A friend convinced me to transfer to nursing from the science degree program, but I still wasn't sure I wanted to be a nurse – I didn't know if I could handle the blood and the vomit. It turns out that part was just fine, but I still didn't really feel comfortable until my second clinical rotation. That's when I started to realize that I really like sitting down and talking to people. I remember leaving the hospital one day after treating a patient and thinking I could do this for the rest of my life. I found it rewarding. I went into that clinical shift scared and I left fired up.
Two faculty members, Margaret Milner and Cheryl Pollard, inspired me to continue with my studies. Margaret is a tough marker, but she makes sure her students research and write their papers at the level required for a master’s degree. And Cheryl taught my leadership class. She always talked about challenging the process and for me, that meant continuing to study and learn more. Those two teachers gave me the idea that I could go into graduate studies and be really successful, and now I’m getting my master’s in nursing in the nurse practitioner stream, hoping to specialize in geriatrics.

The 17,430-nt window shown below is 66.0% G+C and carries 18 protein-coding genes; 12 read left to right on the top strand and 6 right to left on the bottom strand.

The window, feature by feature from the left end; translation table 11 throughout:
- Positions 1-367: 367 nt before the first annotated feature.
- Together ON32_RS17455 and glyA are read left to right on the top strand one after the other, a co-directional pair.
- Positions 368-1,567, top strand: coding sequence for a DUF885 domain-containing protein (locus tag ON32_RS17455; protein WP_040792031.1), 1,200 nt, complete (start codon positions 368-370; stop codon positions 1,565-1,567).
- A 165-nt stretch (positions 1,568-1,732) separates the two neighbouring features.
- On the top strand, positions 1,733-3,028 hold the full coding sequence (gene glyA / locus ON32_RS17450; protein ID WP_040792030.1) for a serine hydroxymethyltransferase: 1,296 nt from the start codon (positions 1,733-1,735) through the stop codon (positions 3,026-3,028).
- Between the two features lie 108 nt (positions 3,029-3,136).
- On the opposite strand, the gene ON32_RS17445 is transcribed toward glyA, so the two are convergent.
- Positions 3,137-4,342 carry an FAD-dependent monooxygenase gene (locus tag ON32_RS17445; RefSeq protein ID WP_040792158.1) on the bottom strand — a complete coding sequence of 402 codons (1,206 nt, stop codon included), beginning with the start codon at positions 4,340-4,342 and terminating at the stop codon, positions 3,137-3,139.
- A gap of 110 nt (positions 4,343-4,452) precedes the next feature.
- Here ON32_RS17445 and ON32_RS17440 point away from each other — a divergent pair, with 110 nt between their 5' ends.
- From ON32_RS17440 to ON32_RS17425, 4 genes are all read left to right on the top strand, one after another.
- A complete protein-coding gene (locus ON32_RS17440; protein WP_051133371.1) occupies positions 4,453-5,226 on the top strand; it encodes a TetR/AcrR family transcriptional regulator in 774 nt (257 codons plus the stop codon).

Every day that I go to work as a nurse, I think about how I’ve got the opportunity to affect or change someone’s life, and that’s really motivating. When you start as a nursing student, you may think you’re far away from helping people, but when you graduate, you’re going to have an opportunity to change lives and that’s really something special.
— Nicholas Swoboda, Bachelor of Science in Nursing alum (’15)
Graduate School Fair
Take this opportunity to learn about programs offered by graduate (masters and PhD) and professional schools from across Canada.
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